We are beyond excited to be working with playwright and performer extraordinaire Kevin R. Free – a longtime friend of the Salon! While Kevin is making waves at Humana, his short play “Fake-Ass Mickey and “Fake-Ass Minnie Take a Real-Ass Break” will be performed TONIGHT on the Wild Project stage, directed by Christopher James Weihert and performed by Mandi Masden and Kareem M. Lucas.
It’s the night of the Hat Director plays, and we’re honored to bring you TWO blog posts today featuring playwrights Riti Sachdeva and Kevin R. Free. Both of these plays are two of SEVEN inspired by the prompt “To Serve and Protect” that you can see tonight at The Wild Project at 7:30pm! The bar will be open, tickets are suggested donation (online or at the door) and we are almost sold out so we encourage you to RSVP!
Without further ado, Riti shares her thoughts on the director/playwright relationship and tells us about her inspiration for “Brooklyn Bound.” Continue reading
It’s the night of the party, y’all! We’re kicking off #year5 of the Salon tonight (and hope to see you there!), and bring you this Q&A with playwright Don Nguyen as his response to our theme “To Serve and Protect” – both personal and in his writing – really excites us.
Q. In writing for the Directors Salon, how did you interpret the prompt “To Serve and Protect” and how did it inspire “MAN. KIND.”?
A. I was really drawn to the question of what separates service from servitude and who are we obligated to serve and who are we obligated to protect. I wanted to interrogate these notions through the lens of what’s currently been going on in our country and write a timely piece that explore these events, but I gave up and wrote about cave people instead. Continue reading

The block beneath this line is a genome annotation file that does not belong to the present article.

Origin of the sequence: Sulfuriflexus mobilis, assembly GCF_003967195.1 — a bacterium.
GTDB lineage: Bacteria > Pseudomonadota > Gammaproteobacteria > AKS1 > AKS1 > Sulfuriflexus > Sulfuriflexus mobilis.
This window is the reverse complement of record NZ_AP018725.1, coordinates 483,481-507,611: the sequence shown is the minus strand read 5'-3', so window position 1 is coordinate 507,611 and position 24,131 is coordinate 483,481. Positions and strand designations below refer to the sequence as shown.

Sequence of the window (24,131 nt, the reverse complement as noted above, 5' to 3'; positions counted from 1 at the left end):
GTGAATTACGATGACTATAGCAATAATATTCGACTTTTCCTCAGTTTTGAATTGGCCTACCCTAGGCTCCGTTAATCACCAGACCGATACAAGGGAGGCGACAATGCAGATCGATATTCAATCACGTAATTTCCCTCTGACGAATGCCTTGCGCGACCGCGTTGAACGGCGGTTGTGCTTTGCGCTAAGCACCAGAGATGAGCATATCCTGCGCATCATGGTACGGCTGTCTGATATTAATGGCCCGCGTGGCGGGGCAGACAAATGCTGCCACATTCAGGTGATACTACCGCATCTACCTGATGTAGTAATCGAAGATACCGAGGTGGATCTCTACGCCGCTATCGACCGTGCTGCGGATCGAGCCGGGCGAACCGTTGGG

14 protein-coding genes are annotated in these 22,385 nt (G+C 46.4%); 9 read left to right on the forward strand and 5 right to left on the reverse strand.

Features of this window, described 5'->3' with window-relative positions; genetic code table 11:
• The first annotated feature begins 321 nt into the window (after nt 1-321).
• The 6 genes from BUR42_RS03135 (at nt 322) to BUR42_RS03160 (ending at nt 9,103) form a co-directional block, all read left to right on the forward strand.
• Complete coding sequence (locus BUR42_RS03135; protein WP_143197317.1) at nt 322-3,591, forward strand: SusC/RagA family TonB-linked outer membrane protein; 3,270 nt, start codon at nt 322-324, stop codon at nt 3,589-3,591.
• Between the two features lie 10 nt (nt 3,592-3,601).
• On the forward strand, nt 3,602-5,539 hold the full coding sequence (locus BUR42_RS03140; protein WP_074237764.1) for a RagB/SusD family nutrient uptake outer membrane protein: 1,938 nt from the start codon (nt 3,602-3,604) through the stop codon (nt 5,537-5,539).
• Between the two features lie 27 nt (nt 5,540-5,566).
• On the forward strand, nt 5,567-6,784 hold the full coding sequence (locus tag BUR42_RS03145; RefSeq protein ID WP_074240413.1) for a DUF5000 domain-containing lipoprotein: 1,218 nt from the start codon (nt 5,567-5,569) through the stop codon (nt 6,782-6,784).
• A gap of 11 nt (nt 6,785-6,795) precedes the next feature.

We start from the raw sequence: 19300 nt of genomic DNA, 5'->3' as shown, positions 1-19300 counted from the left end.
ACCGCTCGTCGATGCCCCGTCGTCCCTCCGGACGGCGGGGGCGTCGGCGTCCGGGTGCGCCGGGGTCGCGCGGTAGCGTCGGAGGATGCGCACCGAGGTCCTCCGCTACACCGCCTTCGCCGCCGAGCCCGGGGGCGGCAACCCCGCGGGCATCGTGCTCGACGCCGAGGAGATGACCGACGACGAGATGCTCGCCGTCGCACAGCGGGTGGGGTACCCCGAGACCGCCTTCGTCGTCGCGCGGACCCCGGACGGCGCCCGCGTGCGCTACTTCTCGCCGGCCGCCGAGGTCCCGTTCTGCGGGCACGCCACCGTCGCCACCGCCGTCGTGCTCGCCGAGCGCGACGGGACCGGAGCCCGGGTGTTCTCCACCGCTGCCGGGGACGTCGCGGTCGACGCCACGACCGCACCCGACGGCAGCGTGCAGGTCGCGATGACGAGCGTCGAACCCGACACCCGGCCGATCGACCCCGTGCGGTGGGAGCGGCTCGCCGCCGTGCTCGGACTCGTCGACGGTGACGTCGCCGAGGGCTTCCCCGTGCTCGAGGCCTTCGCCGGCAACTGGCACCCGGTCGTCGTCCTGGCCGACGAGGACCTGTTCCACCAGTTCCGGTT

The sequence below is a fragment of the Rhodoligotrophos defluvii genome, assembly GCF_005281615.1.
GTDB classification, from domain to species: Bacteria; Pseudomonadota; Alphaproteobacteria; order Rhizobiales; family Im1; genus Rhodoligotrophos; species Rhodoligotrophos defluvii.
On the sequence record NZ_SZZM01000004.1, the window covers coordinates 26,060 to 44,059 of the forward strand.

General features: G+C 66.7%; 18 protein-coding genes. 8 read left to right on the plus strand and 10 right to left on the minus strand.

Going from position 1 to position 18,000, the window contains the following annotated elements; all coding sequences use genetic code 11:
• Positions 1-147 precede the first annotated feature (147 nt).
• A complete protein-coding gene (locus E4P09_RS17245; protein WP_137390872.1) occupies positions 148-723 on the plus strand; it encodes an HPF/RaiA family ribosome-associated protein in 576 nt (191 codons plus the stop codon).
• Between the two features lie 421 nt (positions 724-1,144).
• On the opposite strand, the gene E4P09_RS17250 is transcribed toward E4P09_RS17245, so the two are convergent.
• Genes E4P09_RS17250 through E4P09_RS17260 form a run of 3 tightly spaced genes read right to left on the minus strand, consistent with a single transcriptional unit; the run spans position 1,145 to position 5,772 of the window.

Last night was a success! Thanks to the abundance of Directors Salon supporters past and present who came to drink, party, and network with us! Check out the photos from last night (thanks to 2012 Salon Playwright Tim J. Lord for playing photographer!) and make sure to come back to the Salon – we have a Directors Q&A Panel tonight, an Artistic Director and Industry Leader Panel tomorrow night, and performances this weekend!
We’re so excited to have Mike Lew as one of our Directors Salon playwrights this year. He’s currently blowing up the blog-o-sphere with his thoughts on issues such as gender parity in the theater, casting actors of color, and interning at NYC theater companies (and Mike is married to the awesome playwright Rehana Lew Mirza, who wrote the hilarious short play “The Waiting Game” for the 2012 Salon, directed by Daniela Thome!).
Mike’s short play “Ten Page Manifesto” will be performed on the final night of the Salon (Sunday, June 23rd at 7:30pm), so make sure to check out the show, OR come to the opening night party on Monday, June 17th at 7pm for a chance to direct it yourself! Keep reading for a Q&A with Mike about his play in the Salon as well as his thoughts on the playwright/director relationship (and how to even go about forming one).
Welcome to the first Q&A of the 2013 Directors Salon Season!
Each year we strive to bring in a group of NYC-based playwrights to the Directors Salon whose work is both exciting and timely. They write short plays based on a prompt, and at the Salon’s opening night kick-off party, any director can drop their name in a basket for the chance to direct one of them. The directors are then given rehearsal space and a pre-cast ensemble of actors to work with, and the plays are performed before an always sold-out crowd on the final night of the Salon.
This year’s playwrights are Keith Josef Adkins, Chad Beckim, Michael Lew, Halley Feiffer, Cándido Tirado, Mfoniso Udofia, and Alladin Ullah. The 2013 Directors Salon prompt is inspired by our 2011 Salon in which the chosen directors each received a scene from Clifford Odets’ Waiting for Lefty, and the final event was the play in its entirety with each scene directed by a different director. This year, we wanted to see how our playwrights responded to Waiting for Lefty, a play that’s still relevant today with strong themes that not only explore the labor movement but also relationships, religion, and discrimination.
Check out our Q&A with playwright Chad Beckim to see how Lefty inspired his short play “McRib” and his thoughts on the playwright/director relationship.